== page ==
Magazine article The Catalyst

Fundamental Work Skills: A Prerequisite for Performance

Magazine article The Catalyst

Fundamental Work Skills: A Prerequisite for Performance

Article excerpt

A large percentage of workers entering the workforce do not have the fundamental technical, business or interpersonal skills to become effective employees. And many currently employed workers lack the skills to earn promotions or even stay employed. To fill this critical and costly gap, many organizations are implementing fundamental skills training. First, however, they have to select the specific skills needed as well as delivery methods that will provide the greatest return for their investment.

In the early 1990s, a U.S. Department of Labor study found that more than half of the nation's young people were leaving school without the knowledge they needed to find and hold a job. Even more alarming, many knew little about such basic work-place demands as showing up on time and calling in when they are sick. Today, this situation continues to pose serious problems for organizational leaders.

Prioritizing needed skills

In a more recent study, AchieveGlobal asked trainers and managers in a variety of industries to rate the importance of 23 job-related communication skills for their organizations. Our findings were similar to those reported in other research. Here are some highlights:

Interpersonal relationships

Respondents rated "resolving issues with coworkers" and "maintaining good relationships" most important. Many said employees need to better understand how their actions affect coworkers and how their work habits directly relate to the success of the company.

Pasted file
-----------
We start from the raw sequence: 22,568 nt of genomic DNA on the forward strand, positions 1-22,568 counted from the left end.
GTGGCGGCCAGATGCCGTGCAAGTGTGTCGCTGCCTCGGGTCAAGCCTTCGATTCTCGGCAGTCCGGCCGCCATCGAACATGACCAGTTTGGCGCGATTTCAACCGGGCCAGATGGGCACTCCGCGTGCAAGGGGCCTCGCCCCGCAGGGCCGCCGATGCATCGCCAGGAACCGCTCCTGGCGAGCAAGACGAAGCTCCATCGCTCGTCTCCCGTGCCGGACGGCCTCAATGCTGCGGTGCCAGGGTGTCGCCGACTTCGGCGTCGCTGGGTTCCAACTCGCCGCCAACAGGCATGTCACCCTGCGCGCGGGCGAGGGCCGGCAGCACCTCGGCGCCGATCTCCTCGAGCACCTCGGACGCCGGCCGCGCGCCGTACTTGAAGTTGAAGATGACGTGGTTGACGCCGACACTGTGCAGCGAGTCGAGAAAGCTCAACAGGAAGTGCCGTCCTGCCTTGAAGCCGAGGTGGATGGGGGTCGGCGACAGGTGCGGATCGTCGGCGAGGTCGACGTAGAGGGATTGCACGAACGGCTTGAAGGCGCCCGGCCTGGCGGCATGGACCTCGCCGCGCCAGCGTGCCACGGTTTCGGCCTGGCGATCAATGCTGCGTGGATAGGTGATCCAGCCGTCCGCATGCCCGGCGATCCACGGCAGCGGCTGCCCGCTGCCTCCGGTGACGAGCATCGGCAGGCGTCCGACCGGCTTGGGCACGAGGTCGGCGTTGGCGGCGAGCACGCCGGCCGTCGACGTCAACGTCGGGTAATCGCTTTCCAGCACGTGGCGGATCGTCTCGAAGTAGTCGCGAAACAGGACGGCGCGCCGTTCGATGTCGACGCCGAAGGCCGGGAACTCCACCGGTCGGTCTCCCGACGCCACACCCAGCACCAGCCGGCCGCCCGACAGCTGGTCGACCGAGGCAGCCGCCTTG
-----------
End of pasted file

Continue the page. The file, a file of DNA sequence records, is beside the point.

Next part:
Communication skills

"Communicating ideas," "listening for details" and "knowing when to ask for or offer help" were viewed as most critical.

Self-esteem and work ethic

Nearly all respondents indicated the following as important factors for success:

* accepting responsibilities

* showing respect for self and others

* remaining focused amid change and challenge

* taking pride in a job well done

* managing work priorities

* managing personal growth

A common concern was that many entry-level workers have had little exposure to the real world of work. Often, they have unrealistic salary expectations and tend to make assumptions about career planning and promotion. And even experienced line and staff-support workers may not be prepared to cope with today's changing work environments, overcome obstacles and solve problems.

What trainees are saying

To examine the effectiveness of this type of training, AchieveGlobal asked participants in its new fundamental skills program to describe personal obstacles and assess the training's value in helping them overcome these barriers. The respondents, from a variety of work, educational and vocational settings, cited their personal deficiencies in basic communication, interpersonal, coping or problem-solving skills.

One trainee explained that he didn't know how to handle confrontations. Training in communication skills and how to handle disagreements helped him to better understand another person's point of view so he wouldn't be creating uncomfortable situations.

Another participant described an ongoing conflict with another employee that resulted in both losing their jobs. She commented that if she had had the training earlier, they might have been able to "talk it out."

A team leader in a corporate shipping department explained that the training helped him improve communication and team skills and be more effective in his job.

Some participants said their coworkers needed the training. A corporate mailroom employee described some of the people he works with as "just there to get in their eight hours. …

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